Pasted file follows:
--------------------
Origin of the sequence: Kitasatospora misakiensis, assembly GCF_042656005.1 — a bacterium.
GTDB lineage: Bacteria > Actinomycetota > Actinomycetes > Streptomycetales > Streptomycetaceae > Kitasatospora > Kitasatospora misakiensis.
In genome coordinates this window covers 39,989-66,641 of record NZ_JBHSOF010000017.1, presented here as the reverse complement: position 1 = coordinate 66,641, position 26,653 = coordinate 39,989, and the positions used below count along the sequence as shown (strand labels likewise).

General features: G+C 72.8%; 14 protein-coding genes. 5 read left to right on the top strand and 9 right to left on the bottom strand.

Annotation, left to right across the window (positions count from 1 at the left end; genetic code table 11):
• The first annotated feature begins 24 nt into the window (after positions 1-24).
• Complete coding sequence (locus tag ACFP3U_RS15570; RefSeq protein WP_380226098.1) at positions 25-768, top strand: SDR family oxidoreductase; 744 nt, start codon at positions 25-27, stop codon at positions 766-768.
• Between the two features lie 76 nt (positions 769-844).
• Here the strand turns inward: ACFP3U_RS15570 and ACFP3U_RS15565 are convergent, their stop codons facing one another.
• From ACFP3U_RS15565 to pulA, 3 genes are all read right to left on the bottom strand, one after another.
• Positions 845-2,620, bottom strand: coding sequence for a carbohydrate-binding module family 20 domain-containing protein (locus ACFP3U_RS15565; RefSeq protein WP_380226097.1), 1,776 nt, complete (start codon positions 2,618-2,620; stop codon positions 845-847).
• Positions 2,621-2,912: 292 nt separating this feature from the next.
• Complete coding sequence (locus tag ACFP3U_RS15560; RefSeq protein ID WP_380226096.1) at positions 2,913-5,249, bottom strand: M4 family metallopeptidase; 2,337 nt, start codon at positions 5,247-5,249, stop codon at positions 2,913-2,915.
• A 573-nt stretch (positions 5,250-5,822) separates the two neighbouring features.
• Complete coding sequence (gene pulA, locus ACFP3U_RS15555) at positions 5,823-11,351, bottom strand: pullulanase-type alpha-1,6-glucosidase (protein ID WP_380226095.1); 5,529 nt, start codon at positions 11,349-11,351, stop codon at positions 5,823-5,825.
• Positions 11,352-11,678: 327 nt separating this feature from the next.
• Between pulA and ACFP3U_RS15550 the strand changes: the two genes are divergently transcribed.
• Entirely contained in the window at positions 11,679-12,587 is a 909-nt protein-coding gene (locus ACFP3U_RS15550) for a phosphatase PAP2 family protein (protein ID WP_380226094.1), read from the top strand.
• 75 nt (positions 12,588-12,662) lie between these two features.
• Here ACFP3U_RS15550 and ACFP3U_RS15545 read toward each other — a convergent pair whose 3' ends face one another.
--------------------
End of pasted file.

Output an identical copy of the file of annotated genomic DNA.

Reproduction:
Origin of the sequence: Kitasatospora misakiensis, assembly GCF_042656005.1 — a bacterium.
GTDB lineage: Bacteria > Actinomycetota > Actinomycetes > Streptomycetales > Streptomycetaceae > Kitasatospora > Kitasatospora misakiensis.
In genome coordinates this window covers 39,989-66,641 of record NZ_JBHSOF010000017.1, presented here as the reverse complement: position 1 = coordinate 66,641, position 26,653 = coordinate 39,989, and the positions used below count along the sequence as shown (strand labels likewise).

General features: G+C 72.8%; 14 protein-coding genes. 5 read left to right on the top strand and 9 right to left on the bottom strand.

Annotation, left to right across the window (positions count from 1 at the left end; genetic code table 11):
• The first annotated feature begins 24 nt into the window (after positions 1-24).
• Complete coding sequence (locus tag ACFP3U_RS15570; RefSeq protein WP_380226098.1) at positions 25-768, top strand: SDR family oxidoreductase; 744 nt, start codon at positions 25-27, stop codon at positions 766-768.
• Between the two features lie 76 nt (positions 769-844).
• Here the strand turns inward: ACFP3U_RS15570 and ACFP3U_RS15565 are convergent, their stop codons facing one another.
• From ACFP3U_RS15565 to pulA, 3 genes are all read right to left on the bottom strand, one after another.
• Positions 845-2,620, bottom strand: coding sequence for a carbohydrate-binding module family 20 domain-containing protein (locus ACFP3U_RS15565; RefSeq protein WP_380226097.1), 1,776 nt, complete (start codon positions 2,618-2,620; stop codon positions 845-847).
• Positions 2,621-2,912: 292 nt separating this feature from the next.
• Complete coding sequence (locus tag ACFP3U_RS15560; RefSeq protein ID WP_380226096.1) at positions 2,913-5,249, bottom strand: M4 family metallopeptidase; 2,337 nt, start codon at positions 5,247-5,249, stop codon at positions 2,913-2,915.
• A 573-nt stretch (positions 5,250-5,822) separates the two neighbouring features.
• Complete coding sequence (gene pulA, locus ACFP3U_RS15555) at positions 5,823-11,351, bottom strand: pullulanase-type alpha-1,6-glucosidase (protein ID WP_380226095.1); 5,529 nt, start codon at positions 11,349-11,351, stop codon at positions 5,823-5,825.
• Positions 11,352-11,678: 327 nt separating this feature from the next.
• Between pulA and ACFP3U_RS15550 the strand changes: the two genes are divergently transcribed.
• Entirely contained in the window at positions 11,679-12,587 is a 909-nt protein-coding gene (locus ACFP3U_RS15550) for a phosphatase PAP2 family protein (protein ID WP_380226094.1), read from the top strand.
• 75 nt (positions 12,588-12,662) lie between these two features.
• Here ACFP3U_RS15550 and ACFP3U_RS15545 read toward each other — a convergent pair whose 3' ends face one another.